Inn at Weathersfield Welcomes Chef Michael Ehlenfeldt | Food News | Seven Days | Vermont's Independent Voice

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Inn at Weathersfield Welcomes Chef Michael Ehlenfeldt


Published August 5, 2015 at 10:00 a.m.
Updated October 31, 2017 at 2:28 p.m.

  • Courtesy Of The Inn At Weathersfield
  • The Inn at Weathersfield

When Marilee and Richard Spanjian bought the Inn at Weathersfield in 2012, they came with a vision. They wanted to create a place where the food was as important as the setting, where hungry pilgrims could come for exquisite farm-to-table dining and expand their own skill sets through classes and workshops tailored to home cooks.

With chef Jason Tostrup at the helm, the Spanjians' inn became a culinary destination. When Tostrup moved on in late 2013, local chef Michael Ehlenfeldt put his name in the hat as a possible replacement.

"As soon as I heard Jason was leaving, I sent my application," Ehlenfeldt says. The timing wasn't right, though, and the inn replaced Tostrup with Jean-Luc Matecat. Matecat left last October (he resurfaced recently at La Puerta Negra in Montpelier). When Ehlenfeldt heard that the inn was again looking for a kitchen lead, he got in touch.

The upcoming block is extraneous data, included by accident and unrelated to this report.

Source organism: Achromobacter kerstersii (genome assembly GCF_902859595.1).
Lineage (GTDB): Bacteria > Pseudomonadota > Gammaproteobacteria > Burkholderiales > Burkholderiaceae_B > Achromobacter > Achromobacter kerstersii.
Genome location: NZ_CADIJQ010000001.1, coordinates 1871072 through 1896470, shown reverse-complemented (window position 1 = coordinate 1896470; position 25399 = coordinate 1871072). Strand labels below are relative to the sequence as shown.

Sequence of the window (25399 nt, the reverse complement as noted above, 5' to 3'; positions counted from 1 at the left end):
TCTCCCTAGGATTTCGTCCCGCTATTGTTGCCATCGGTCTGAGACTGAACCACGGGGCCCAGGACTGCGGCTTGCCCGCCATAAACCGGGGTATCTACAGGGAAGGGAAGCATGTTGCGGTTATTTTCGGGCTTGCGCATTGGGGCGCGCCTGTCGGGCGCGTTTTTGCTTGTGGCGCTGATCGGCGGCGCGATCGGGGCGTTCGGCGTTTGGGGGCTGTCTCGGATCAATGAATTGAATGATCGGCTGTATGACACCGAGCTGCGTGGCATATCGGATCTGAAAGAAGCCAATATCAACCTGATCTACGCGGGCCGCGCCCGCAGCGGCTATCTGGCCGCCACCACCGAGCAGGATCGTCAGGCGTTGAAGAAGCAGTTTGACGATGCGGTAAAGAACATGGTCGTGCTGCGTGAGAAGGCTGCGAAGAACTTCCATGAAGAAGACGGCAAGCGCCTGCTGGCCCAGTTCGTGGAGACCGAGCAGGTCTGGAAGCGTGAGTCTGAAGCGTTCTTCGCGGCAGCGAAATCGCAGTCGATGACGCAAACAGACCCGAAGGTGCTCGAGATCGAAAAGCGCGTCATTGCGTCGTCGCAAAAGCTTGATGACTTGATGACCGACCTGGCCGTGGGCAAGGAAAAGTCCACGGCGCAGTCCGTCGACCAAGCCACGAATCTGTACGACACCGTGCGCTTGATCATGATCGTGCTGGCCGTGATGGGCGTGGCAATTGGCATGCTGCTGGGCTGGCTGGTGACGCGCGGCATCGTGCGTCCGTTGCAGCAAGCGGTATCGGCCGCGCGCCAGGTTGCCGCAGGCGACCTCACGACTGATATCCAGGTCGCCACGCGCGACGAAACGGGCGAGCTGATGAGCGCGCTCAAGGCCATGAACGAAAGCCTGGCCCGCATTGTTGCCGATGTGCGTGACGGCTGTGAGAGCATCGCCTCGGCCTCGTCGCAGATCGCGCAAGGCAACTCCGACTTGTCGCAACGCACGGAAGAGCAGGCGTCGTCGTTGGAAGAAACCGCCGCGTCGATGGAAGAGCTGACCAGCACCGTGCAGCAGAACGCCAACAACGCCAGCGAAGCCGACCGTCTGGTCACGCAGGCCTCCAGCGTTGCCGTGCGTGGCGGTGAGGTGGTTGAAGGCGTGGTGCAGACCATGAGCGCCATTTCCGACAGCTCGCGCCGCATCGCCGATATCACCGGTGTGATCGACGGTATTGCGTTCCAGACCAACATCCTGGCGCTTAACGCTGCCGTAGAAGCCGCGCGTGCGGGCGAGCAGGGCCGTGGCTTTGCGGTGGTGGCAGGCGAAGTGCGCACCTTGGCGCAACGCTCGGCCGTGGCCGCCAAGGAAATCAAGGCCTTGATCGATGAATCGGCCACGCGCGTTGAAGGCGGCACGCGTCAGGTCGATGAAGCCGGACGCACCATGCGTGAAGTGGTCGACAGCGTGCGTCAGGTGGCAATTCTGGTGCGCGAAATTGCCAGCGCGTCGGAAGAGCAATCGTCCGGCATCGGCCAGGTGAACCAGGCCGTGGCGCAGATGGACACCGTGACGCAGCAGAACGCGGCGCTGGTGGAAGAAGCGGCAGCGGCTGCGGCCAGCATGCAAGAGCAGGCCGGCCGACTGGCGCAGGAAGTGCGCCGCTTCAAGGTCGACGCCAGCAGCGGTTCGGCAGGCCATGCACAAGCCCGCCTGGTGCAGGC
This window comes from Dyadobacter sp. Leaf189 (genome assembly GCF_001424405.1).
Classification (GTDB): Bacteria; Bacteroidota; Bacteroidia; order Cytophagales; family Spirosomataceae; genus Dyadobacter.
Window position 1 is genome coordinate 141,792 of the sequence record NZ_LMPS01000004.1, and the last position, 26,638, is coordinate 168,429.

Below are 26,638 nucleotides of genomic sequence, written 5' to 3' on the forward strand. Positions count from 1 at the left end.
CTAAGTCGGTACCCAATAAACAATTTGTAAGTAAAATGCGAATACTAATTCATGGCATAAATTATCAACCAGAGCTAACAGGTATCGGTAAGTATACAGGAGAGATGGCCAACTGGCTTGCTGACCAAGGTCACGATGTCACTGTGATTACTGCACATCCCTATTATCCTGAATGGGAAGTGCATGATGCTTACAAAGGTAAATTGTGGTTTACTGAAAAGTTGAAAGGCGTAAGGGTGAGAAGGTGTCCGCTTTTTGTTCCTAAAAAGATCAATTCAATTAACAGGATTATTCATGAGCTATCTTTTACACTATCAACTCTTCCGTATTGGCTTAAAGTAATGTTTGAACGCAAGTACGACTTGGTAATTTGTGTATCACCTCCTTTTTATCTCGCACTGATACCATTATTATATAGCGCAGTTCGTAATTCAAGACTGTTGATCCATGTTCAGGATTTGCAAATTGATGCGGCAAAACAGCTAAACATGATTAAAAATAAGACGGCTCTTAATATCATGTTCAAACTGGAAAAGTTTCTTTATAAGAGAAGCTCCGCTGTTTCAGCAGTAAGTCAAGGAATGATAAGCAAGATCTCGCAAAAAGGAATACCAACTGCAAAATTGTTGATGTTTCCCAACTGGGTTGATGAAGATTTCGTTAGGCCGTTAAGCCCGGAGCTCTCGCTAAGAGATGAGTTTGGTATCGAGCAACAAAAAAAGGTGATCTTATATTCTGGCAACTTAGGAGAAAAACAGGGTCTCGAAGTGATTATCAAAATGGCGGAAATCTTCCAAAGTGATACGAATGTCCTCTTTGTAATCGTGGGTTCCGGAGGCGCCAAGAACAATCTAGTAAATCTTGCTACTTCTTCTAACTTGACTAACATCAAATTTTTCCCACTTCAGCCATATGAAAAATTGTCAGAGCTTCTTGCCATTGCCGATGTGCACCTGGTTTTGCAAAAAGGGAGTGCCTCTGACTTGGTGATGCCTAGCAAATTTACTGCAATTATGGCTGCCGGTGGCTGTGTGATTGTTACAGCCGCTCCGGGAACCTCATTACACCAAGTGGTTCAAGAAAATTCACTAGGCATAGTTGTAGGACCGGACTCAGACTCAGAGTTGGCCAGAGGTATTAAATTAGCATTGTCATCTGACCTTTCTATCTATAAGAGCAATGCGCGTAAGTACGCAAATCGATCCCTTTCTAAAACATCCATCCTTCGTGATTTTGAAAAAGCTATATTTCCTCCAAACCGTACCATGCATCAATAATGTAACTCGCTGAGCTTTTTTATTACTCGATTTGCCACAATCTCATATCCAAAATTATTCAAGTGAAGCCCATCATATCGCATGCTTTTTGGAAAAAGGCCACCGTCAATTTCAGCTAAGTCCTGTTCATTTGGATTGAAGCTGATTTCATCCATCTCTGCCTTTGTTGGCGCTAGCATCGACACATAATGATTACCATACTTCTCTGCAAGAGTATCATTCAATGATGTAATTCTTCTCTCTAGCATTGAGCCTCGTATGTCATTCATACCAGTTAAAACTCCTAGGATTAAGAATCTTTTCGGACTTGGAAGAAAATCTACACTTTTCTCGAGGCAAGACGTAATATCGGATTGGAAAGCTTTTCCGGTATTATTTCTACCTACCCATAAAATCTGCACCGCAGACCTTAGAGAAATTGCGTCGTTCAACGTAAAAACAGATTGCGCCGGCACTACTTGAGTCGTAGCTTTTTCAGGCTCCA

Last week, Ehlenfeldt joined the inn as executive chef. His experience includes 14 years under James Beard Award-winning chef Gordon Hamersley in Boston, and 10 more overseeing Beantown's six Stone Hearth Pizza locations. Most recently, he spent several months helping out at SoLo Farm & Table in South Londonderry.

In his new post, Ehlenfeldt plans to offer retooled versions of the classics. "I often think about food in very old-fashioned ways," he tells Seven Days. So he might serve a "shepherd's pie" consisting of rack of lamb served with lamb ragout and roasted potatoes — a clean, modern take on the original, using the same ingredients.

Mostly, Ehlenfeldt seems interested in obtaining the freshest possible fare, including seafood from the Atlantic and produce and whole animals from local farms. He'll butcher and process those raw ingredients himself, transforming them into housemade charcuterie, herb-infused berry sorbets and all that lies between. "The vast majority of our produce is coming from right here on the property," Ehlenfeldt says. "The thing that really gets me excited is being able to source all these beautiful local ingredients — and then present them in the flavor profile they should be in." The menu will debut in à la carte format, but Ehlenfeldt plans to launch a tasting option soon.

Marilee Spanjian says she's particularly excited about the chef's teaching potential. The two are already planning a workshop series with courses in butchering, cheesemaking, pickling, fermenting and more.

The original print version of this article was headlined "Fresh Take"

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